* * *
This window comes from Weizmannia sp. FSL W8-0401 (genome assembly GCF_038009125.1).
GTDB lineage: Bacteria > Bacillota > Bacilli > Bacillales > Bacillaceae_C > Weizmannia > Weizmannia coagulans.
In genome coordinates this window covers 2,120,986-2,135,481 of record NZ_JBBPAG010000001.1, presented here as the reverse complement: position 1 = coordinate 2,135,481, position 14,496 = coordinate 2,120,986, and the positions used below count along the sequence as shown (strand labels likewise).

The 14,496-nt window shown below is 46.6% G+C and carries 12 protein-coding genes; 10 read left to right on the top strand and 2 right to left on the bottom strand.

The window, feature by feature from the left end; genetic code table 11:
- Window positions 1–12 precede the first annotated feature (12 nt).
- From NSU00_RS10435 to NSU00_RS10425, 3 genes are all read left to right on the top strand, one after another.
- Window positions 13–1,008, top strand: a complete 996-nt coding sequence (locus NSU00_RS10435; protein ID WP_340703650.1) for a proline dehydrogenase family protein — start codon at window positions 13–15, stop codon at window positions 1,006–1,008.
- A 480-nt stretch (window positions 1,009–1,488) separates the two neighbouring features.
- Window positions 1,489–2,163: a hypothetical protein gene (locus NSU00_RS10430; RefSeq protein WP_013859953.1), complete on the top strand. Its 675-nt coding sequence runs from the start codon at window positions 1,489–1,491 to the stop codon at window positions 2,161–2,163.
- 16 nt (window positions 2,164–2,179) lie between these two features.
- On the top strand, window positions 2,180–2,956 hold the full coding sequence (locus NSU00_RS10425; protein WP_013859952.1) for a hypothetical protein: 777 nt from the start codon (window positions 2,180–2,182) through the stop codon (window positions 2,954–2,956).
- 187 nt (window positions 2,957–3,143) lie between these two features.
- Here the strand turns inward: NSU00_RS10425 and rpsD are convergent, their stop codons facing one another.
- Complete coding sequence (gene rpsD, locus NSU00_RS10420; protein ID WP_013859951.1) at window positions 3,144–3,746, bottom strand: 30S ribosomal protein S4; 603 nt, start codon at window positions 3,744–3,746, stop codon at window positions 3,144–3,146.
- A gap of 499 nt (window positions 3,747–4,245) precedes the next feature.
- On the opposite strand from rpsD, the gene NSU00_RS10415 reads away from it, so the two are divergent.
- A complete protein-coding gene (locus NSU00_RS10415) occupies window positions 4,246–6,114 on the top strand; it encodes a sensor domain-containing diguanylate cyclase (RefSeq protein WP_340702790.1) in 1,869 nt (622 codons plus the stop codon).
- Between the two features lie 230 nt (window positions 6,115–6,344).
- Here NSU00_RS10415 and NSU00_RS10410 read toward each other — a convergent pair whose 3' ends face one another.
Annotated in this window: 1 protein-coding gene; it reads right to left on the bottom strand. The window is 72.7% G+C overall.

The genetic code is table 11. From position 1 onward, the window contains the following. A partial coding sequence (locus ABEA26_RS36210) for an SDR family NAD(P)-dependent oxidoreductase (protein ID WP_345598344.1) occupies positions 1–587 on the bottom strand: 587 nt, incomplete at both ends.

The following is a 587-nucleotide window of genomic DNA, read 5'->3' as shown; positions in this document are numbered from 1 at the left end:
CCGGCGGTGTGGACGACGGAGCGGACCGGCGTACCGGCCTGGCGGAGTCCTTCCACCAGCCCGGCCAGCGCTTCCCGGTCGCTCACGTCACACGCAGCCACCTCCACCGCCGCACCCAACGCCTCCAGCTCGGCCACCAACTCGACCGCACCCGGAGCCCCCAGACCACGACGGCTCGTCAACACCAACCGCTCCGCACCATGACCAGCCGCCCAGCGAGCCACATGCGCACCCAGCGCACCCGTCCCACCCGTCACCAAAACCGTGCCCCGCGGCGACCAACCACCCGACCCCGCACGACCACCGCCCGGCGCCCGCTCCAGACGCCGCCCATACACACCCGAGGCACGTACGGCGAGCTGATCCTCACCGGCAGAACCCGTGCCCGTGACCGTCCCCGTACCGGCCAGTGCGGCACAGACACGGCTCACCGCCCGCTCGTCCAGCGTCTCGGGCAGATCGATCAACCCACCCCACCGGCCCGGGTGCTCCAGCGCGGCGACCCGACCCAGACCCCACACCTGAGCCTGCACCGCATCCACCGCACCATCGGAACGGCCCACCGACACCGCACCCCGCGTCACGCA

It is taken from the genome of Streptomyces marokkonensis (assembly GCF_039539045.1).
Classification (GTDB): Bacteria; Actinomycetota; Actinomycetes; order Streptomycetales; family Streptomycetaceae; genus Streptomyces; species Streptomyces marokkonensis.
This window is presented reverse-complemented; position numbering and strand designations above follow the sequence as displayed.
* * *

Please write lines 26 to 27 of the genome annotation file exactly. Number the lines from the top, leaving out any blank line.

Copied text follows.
Classification (GTDB): Bacteria; Actinomycetota; Actinomycetes; order Streptomycetales; family Streptomycetaceae; genus Streptomyces; species Streptomyces marokkonensis.
This window is presented reverse-complemented; position numbering and strand designations above follow the sequence as displayed.